Clouds and plant ecophysiology: missing links for understanding climate change impacts

Nicole M. Hughes, Adriana Sanchez, Z. Carter Berry, William K. Smith

Producción científica: Contribución a una revistaArtículo de revisiónrevisión exhaustiva


Observations and models indicate that human activity is altering cloud patterns on a global scale. Clouds impact incident visible and infrared radiation during both day and night, driving daily and seasonal variability in plant temperatures—a fundamental driver of all physiological processes. To understand the impacts of changing cloud patterns on essential plant-based processes such as carbon sequestration and food production, changes in local cloud regimes must be linked, via ecophysiology, with affected plant systems. This review provides a comprehensive treatment of cloud effects (apart from precipitation) on fundamental ecophysiological processes that serve as the basis of plant growth and reproduction. The radiative effects of major cloud types (cumulus, stratus, cirrus) are differentiated, as well as their relative impacts on plant microclimate and physiology. Cloud regimes of major climate zones (tropical, subtropical, temperate, polar) are superimposed over recent changes in cloud cover and primary productivity. The most robust trends in changing global cloud patterns include: (i) the tropical rain belt (comprised mostly of deep convective clouds) is narrowing, shifting latitudinally, and strengthening, corresponding with shorter but more intense rainy seasons, increased clouds and precipitation in some parts of the tropics, and decreases in others; (ii) tropical cyclones are increasing in intensity and migrating poleward; (iii) subtropical dry zones are expanding, resulting in fewer clouds and drier conditions at these latitudes; (iv) summer mid-latitude storm tracks are weakening and migrating poleward, and clouds in temperate regions are decreasing; and (v) clouds over the Arctic are increasing. A reduction in coastal fog and low clouds (including those associated with montane cloud forests) have also been observed, although these trends can be partially attributed to local patterns of deforestation, urbanization, and/or reductions in aerosols associated with clean air initiatives. We conclude by highlighting gaps in the cloud-ecophysiology literature in order to encourage future research in this under-studied area.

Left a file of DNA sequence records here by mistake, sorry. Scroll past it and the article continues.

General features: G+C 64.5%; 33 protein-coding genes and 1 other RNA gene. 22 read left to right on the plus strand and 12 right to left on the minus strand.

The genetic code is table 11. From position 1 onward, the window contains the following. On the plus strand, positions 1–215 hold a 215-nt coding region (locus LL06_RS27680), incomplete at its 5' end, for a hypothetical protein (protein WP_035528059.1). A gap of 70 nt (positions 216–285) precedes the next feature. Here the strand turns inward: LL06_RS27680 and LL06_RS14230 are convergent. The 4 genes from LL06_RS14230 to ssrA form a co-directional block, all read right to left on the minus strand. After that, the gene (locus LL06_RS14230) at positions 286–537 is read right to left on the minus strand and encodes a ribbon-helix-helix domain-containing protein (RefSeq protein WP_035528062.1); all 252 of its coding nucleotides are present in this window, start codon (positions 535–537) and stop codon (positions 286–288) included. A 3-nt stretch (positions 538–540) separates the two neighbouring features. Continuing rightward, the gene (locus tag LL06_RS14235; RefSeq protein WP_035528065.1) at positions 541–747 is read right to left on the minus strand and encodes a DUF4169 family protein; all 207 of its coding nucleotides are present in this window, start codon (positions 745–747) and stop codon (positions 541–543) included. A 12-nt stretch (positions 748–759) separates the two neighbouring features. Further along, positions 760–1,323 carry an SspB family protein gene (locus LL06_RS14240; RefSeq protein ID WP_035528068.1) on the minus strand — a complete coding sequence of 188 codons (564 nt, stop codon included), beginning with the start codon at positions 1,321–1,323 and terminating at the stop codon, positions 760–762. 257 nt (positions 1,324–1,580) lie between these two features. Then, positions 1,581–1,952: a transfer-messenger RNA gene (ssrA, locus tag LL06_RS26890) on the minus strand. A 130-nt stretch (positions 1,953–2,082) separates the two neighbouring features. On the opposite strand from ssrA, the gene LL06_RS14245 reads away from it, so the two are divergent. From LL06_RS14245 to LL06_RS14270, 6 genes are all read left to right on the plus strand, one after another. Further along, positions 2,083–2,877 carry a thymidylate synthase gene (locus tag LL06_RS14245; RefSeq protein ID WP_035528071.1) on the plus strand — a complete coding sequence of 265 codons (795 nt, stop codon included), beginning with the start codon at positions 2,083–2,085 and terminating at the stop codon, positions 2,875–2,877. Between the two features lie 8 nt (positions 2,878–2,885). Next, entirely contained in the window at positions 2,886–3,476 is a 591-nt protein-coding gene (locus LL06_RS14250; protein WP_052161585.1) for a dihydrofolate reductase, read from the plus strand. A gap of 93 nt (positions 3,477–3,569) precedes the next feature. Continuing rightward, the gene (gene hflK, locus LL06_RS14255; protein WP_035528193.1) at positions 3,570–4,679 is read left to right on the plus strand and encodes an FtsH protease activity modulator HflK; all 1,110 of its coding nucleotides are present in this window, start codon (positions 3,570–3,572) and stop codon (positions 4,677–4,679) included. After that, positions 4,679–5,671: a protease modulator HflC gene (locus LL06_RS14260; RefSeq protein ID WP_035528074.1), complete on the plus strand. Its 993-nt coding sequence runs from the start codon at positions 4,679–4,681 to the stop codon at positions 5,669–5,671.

Idioma originalInglés estadounidense
Número de artículo1330561
PublicaciónFrontiers in Forests and Global Change
EstadoPublicada - 2024

Áreas temáticas de ASJC Scopus

  • Silvicultura
  • Cambio global y planetario
  • Ecología
  • Ciencias ambientales (miscelánea)
  • Conservación de la naturaleza y el paisaje


Profundice en los temas de investigación de 'Clouds and plant ecophysiology: missing links for understanding climate change impacts'. En conjunto forman una huella única.

Citar esto